The Triumph Dolomite was a popular small saloon car produced by the Triumph Motor Company division of the British Leyland Corporation between October 1972 and August 1980. It was the final addition to Triumph's complex small-car range, which had started in 1965 with the front-wheel drive Triumph 1300 which was fitted with a 1,296 cc (79 cu in) engine.
Designed as the successor for the upmarket variants of the front-wheel drive designs, the Triumph Dolomite was presented at the London Motor Show in October 1971. Initially, the only version available used the new slant-four 1854cc engine, which mated an alloy OHC head to an iron block, providing 91 bhp (68 kW) which offered sprightly performance.
Although the Dolomite proved to be refined and rapid, competitors such as the BMW 2002 had a performance advantage which was costing Triumph dearly, both in terms of sales and prestige. A team of engineers led by Spen King developed a 16-valve cylinder head with all of the valves being actuated using a single camshaft rather than the more conventional DOHC arrangement. The capacity was also increased to 1,998 cc (122 cu in), and combined with bigger carburettors the output was upped to 127 bhp (95 kW). This represented a significant increase over the smaller 1854cc variant. The Dolomite Sprint was unveiled in June 1973. 22,941 Dolomite Sprints were made. (wikipedia)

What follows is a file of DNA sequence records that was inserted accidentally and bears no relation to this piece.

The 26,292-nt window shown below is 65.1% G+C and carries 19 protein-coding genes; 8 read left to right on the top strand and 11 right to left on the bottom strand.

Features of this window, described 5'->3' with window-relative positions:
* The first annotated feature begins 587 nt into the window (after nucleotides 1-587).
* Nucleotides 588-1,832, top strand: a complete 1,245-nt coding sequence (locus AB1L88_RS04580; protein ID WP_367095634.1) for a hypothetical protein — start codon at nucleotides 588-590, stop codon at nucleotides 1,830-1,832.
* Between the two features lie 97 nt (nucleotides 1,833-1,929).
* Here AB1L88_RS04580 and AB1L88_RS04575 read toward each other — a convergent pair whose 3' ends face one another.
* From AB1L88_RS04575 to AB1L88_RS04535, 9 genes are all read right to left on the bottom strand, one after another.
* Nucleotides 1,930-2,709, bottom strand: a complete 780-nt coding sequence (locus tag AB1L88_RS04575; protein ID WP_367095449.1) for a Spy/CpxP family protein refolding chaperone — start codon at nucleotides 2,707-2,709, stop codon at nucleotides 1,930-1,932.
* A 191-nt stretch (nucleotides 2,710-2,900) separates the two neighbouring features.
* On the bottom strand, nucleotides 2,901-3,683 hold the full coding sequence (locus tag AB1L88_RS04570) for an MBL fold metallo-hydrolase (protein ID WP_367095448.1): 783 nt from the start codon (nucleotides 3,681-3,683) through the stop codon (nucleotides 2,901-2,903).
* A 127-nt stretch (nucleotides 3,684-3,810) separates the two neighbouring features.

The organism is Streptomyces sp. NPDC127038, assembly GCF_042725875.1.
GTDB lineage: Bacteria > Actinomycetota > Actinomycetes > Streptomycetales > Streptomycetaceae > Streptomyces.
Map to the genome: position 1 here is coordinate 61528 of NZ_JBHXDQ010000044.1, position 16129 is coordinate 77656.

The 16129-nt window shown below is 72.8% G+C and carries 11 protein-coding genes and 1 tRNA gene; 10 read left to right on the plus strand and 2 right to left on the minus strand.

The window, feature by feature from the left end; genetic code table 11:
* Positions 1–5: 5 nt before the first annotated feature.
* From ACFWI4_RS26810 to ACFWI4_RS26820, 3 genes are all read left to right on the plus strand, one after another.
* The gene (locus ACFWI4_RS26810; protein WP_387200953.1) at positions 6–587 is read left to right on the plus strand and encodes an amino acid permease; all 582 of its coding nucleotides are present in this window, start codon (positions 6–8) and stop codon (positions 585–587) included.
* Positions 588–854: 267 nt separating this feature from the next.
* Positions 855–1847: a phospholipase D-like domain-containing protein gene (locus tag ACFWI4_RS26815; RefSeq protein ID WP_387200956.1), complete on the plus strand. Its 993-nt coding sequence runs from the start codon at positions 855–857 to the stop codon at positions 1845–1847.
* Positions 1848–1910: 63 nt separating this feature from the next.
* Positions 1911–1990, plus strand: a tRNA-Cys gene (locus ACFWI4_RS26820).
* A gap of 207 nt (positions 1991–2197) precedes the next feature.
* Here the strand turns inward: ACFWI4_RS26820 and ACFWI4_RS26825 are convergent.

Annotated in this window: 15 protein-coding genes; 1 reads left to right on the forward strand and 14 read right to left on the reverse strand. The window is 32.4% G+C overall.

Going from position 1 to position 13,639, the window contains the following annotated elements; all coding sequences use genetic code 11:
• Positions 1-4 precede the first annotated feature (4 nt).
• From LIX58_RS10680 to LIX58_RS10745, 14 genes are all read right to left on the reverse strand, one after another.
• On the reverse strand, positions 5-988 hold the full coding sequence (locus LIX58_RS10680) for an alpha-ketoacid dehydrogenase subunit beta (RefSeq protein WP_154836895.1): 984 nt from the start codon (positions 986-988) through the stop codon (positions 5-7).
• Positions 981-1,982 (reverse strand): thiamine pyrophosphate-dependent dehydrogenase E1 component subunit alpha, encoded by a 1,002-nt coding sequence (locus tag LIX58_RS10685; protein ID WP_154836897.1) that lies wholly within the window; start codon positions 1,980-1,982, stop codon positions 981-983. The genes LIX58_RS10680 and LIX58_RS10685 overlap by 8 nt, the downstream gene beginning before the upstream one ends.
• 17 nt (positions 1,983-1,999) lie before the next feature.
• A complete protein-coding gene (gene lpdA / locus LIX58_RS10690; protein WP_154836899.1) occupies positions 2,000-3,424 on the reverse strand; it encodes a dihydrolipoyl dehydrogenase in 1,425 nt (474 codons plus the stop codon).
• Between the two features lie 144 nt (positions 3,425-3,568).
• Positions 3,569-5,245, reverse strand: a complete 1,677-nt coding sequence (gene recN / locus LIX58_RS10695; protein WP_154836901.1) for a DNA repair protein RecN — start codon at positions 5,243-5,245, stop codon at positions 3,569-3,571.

(Photos from flickr.com, commons.wikimedia.org & simoncars.co.uk)